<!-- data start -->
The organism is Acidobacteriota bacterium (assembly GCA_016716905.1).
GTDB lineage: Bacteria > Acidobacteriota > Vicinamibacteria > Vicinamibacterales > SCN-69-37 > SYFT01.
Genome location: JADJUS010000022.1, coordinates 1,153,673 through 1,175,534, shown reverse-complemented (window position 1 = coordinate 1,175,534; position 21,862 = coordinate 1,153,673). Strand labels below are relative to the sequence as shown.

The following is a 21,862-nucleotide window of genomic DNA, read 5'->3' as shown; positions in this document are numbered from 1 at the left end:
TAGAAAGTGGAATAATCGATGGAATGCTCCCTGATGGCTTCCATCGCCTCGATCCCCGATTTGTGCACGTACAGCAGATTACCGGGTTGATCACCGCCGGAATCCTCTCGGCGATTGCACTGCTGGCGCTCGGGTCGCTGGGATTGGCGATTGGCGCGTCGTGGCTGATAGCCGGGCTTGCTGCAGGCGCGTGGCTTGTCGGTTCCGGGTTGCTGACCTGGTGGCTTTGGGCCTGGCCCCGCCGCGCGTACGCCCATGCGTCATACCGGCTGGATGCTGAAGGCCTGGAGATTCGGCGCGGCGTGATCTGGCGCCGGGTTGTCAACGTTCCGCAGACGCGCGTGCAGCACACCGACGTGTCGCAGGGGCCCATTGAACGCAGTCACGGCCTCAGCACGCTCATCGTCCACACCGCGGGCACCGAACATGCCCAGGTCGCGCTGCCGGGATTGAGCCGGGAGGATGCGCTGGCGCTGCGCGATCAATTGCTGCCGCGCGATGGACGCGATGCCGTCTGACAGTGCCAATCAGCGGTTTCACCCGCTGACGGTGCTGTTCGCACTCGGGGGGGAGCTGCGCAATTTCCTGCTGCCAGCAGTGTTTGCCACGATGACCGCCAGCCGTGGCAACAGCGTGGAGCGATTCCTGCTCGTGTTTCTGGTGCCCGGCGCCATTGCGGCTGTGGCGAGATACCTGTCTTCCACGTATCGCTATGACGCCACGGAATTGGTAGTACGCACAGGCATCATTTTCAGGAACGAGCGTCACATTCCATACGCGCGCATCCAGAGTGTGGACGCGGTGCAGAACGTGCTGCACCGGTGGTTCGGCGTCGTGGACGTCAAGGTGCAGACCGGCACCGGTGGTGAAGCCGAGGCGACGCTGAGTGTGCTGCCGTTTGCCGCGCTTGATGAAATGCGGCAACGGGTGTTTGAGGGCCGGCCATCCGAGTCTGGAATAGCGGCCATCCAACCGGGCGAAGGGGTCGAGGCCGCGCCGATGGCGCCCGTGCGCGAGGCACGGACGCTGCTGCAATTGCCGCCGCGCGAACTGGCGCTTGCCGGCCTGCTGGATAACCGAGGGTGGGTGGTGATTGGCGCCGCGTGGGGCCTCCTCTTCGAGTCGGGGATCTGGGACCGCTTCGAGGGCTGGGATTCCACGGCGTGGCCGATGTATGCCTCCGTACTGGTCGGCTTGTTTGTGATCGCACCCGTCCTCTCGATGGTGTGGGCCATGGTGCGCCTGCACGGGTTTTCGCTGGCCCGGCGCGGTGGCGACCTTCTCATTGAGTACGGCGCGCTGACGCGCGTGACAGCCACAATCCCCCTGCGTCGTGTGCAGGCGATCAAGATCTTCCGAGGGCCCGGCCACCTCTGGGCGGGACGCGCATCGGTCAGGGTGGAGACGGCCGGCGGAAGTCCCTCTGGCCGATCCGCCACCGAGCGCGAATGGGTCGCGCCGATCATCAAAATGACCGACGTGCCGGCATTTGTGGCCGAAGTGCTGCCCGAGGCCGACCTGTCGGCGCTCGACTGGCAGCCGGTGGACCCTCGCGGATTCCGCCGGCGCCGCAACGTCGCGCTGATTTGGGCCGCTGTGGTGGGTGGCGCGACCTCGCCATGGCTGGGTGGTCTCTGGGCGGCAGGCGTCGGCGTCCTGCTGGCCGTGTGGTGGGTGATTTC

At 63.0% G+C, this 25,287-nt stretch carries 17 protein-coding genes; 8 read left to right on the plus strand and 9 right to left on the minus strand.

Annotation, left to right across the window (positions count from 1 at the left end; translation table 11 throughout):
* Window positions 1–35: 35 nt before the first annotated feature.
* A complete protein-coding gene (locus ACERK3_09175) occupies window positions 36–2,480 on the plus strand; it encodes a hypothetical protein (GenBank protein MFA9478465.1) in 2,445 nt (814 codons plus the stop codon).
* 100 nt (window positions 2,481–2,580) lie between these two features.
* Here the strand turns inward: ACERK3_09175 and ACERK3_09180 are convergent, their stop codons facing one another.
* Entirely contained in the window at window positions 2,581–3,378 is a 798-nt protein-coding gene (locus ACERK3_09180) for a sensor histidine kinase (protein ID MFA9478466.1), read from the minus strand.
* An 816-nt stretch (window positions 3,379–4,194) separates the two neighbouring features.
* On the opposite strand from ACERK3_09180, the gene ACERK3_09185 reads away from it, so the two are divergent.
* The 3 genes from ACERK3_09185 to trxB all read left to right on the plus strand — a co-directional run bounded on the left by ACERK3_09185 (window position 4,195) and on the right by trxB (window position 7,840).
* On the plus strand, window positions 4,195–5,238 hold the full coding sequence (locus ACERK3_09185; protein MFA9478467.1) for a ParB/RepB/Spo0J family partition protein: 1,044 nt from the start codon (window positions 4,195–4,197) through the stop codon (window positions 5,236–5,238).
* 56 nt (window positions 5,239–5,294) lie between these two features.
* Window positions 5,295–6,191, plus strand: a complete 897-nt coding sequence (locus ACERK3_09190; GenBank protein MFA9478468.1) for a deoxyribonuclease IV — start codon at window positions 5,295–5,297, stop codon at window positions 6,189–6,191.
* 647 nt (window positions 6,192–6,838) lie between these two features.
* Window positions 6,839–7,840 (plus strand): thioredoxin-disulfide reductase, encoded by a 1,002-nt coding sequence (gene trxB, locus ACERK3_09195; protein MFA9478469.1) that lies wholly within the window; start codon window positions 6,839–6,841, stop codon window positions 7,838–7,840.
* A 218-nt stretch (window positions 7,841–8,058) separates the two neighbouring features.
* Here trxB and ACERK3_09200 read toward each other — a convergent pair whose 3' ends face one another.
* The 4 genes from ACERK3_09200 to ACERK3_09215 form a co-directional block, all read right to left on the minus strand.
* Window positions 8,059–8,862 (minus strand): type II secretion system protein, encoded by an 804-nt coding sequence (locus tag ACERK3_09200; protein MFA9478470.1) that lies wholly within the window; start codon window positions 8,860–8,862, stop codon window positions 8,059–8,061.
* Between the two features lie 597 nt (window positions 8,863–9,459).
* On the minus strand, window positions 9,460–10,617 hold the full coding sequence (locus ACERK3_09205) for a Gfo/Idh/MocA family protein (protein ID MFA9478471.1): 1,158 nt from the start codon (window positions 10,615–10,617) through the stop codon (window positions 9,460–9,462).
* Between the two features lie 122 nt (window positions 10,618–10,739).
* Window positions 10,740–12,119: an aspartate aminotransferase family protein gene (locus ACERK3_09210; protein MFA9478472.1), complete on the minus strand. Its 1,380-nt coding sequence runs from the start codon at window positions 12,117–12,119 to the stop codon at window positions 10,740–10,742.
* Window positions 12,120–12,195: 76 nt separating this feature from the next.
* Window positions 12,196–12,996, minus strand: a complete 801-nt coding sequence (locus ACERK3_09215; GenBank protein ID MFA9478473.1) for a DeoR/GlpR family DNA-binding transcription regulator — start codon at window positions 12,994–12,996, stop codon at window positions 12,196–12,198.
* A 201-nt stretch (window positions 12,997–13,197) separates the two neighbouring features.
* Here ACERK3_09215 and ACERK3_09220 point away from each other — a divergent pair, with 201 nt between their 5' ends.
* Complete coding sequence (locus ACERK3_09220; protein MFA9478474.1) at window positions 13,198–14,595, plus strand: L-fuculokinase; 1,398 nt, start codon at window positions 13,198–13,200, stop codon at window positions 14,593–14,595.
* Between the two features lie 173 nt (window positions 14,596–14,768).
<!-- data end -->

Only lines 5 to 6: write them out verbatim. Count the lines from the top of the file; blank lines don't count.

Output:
TAGAAAGTGGAATAATCGATGGAATGCTCCCTGATGGCTTCCATCGCCTCGATCCCCGATTTGTGCACGTACAGCAGATTACCGGGTTGATCACCGCCGGAATCCTCTCGGCGATTGCACTGCTGGCGCTCGGGTCGCTGGGATTGGCGATTGGCGCGTCGTGGCTGATAGCCGGGCTTGCTGCAGGCGCGTGGCTTGTCGGTTCCGGGTTGCTGACCTGGTGGCTTTGGGCCTGGCCCCGCCGCGCGTACGCCCATGCGTCATACCGGCTGGATGCTGAAGGCCTGGAGATTCGGCGCGGCGTGATCTGGCGCCGGGTTGTCAACGTTCCGCAGACGCGCGTGCAGCACACCGACGTGTCGCAGGGGCCCATTGAACGCAGTCACGGCCTCAGCACGCTCATCGTCCACACCGCGGGCACCGAACATGCCCAGGTCGCGCTGCCGGGATTGAGCCGGGAGGATGCGCTGGCGCTGCGCGATCAATTGCTGCCGCGCGATGGACGCGATGCCGTCTGACAGTGCCAATCAGCGGTTTCACCCGCTGACGGTGCTGTTCGCACTCGGGGGGGAGCTGCGCAATTTCCTGCTGCCAGCAGTGTTTGCCACGATGACCGCCAGCCGTGGCAACAGCGTGGAGCGATTCCTGCTCGTGTTTCTGGTGCCCGGCGCCATTGCGGCTGTGGCGAGATACCTGTCTTCCACGTATCGCTATGACGCCACGGAATTGGTAGTACGCACAGGCATCATTTTCAGGAACGAGCGTCACATTCCATACGCGCGCATCCAGAGTGTGGACGCGGTGCAGAACGTGCTGCACCGGTGGTTCGGCGTCGTGGACGTCAAGGTGCAGACCGGCACCGGTGGTGAAGCCGAGGCGACGCTGAGTGTGCTGCCGTTTGCCGCGCTTGATGAAATGCGGCAACGGGTGTTTGAGGGCCGGCCATCCGAGTCTGGAATAGCGGCCATCCAACCGGGCGAAGGGGTCGAGGCCGCGCCGATGGCGCCCGTGCGCGAGGCACGGACGCTGCTGCAATTGCCGCCGCGCGAACTGGCGCTTGCCGGCCTGCTGGATAACCGAGGGTGGGTGGTGATTGGCGCCGCGTGGGGCCTCCTCTTCGAGTCGGGGATCTGGGACCGCTTCGAGGGCTGGGATTCCACGGCGTGGCCGATGTATGCCTCCGTACTGGTCGGCTTGTTTGTGATCGCACCCGTCCTCTCGATGGTGTGGGCCATGGTGCGCCTGCACGGGTTTTCGCTGGCCCGGCGCGGTGGCGACCTTCTCATTGAGTACGGCGCGCTGACGCGCGTGACAGCCACAATCCCCCTGCGTCGTGTGCAGGCGATCAAGATCTTCCGAGGGCCCGGCCACCTCTGGGCGGGACGCGCATCGGTCAGGGTGGAGACGGCCGGCGGAAGTCCCTCTGGCCGATCCGCCACCGAGCGCGAATGGGTCGCGCCGATCATCAAAATGACCGACGTGCCGGCATTTGTGGCCGAAGTGCTGCCCGAGGCCGACCTGTCGGCGCTCGACTGGCAGCCGGTGGACCCTCGCGGATTCCGCCGGCGCCGCAACGTCGCGCTGATTTGGGCCGCTGTGGTGGGTGGCGCGACCTCGCCATGGCTGGGTGGTCTCTGGGCGGCAGGCGTCGGCGTCCTGCTGGCCGTGTGGTGGGTGATTTC

At 63.0% G+C, this 25,287-nt stretch carries 17 protein-coding genes; 8 read left to right on the plus strand and 9 right to left on the minus strand.